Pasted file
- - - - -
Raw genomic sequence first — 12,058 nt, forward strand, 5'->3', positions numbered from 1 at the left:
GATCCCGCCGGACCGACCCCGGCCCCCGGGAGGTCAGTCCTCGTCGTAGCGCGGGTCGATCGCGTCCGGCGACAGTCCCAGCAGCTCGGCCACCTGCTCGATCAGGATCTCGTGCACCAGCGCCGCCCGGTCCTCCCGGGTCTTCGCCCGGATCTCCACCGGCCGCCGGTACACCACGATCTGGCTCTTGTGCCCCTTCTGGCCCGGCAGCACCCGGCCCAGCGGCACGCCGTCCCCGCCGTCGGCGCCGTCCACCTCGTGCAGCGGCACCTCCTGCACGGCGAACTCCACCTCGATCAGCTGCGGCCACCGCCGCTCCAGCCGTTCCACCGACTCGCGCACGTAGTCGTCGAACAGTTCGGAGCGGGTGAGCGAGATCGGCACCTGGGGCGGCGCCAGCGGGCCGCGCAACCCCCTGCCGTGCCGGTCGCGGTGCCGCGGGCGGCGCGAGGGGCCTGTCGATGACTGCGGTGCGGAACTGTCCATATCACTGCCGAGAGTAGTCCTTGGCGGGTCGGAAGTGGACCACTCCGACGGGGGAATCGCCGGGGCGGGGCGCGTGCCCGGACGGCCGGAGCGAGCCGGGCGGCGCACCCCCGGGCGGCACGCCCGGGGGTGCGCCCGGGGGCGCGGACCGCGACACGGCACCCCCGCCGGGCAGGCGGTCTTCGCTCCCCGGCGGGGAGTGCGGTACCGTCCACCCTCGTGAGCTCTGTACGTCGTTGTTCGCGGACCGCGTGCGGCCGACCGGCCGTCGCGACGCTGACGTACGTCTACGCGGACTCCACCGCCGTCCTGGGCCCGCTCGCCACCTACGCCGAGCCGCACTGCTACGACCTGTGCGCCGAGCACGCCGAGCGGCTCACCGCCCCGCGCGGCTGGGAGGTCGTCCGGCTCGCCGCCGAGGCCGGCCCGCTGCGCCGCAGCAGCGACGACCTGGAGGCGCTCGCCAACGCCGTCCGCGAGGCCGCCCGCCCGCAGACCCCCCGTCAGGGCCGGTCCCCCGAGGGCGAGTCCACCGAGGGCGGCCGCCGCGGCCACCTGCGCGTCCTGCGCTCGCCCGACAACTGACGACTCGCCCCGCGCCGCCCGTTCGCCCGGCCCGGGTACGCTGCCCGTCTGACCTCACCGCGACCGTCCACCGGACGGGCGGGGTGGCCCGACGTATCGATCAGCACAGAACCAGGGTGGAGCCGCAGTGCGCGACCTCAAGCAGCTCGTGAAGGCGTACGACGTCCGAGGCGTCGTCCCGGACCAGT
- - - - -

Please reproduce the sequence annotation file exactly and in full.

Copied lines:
Raw genomic sequence first — 12,058 nt, forward strand, 5'->3', positions numbered from 1 at the left:
GATCCCGCCGGACCGACCCCGGCCCCCGGGAGGTCAGTCCTCGTCGTAGCGCGGGTCGATCGCGTCCGGCGACAGTCCCAGCAGCTCGGCCACCTGCTCGATCAGGATCTCGTGCACCAGCGCCGCCCGGTCCTCCCGGGTCTTCGCCCGGATCTCCACCGGCCGCCGGTACACCACGATCTGGCTCTTGTGCCCCTTCTGGCCCGGCAGCACCCGGCCCAGCGGCACGCCGTCCCCGCCGTCGGCGCCGTCCACCTCGTGCAGCGGCACCTCCTGCACGGCGAACTCCACCTCGATCAGCTGCGGCCACCGCCGCTCCAGCCGTTCCACCGACTCGCGCACGTAGTCGTCGAACAGTTCGGAGCGGGTGAGCGAGATCGGCACCTGGGGCGGCGCCAGCGGGCCGCGCAACCCCCTGCCGTGCCGGTCGCGGTGCCGCGGGCGGCGCGAGGGGCCTGTCGATGACTGCGGTGCGGAACTGTCCATATCACTGCCGAGAGTAGTCCTTGGCGGGTCGGAAGTGGACCACTCCGACGGGGGAATCGCCGGGGCGGGGCGCGTGCCCGGACGGCCGGAGCGAGCCGGGCGGCGCACCCCCGGGCGGCACGCCCGGGGGTGCGCCCGGGGGCGCGGACCGCGACACGGCACCCCCGCCGGGCAGGCGGTCTTCGCTCCCCGGCGGGGAGTGCGGTACCGTCCACCCTCGTGAGCTCTGTACGTCGTTGTTCGCGGACCGCGTGCGGCCGACCGGCCGTCGCGACGCTGACGTACGTCTACGCGGACTCCACCGCCGTCCTGGGCCCGCTCGCCACCTACGCCGAGCCGCACTGCTACGACCTGTGCGCCGAGCACGCCGAGCGGCTCACCGCCCCGCGCGGCTGGGAGGTCGTCCGGCTCGCCGCCGAGGCCGGCCCGCTGCGCCGCAGCAGCGACGACCTGGAGGCGCTCGCCAACGCCGTCCGCGAGGCCGCCCGCCCGCAGACCCCCCGTCAGGGCCGGTCCCCCGAGGGCGAGTCCACCGAGGGCGGCCGCCGCGGCCACCTGCGCGTCCTGCGCTCGCCCGACAACTGACGACTCGCCCCGCGCCGCCCGTTCGCCCGGCCCGGGTACGCTGCCCGTCTGACCTCACCGCGACCGTCCACCGGACGGGCGGGGTGGCCCGACGTATCGATCAGCACAGAACCAGGGTGGAGCCGCAGTGCGCGACCTCAAGCAGCTCGTGAAGGCGTACGACGTCCGAGGCGTCGTCCCGGACCAGT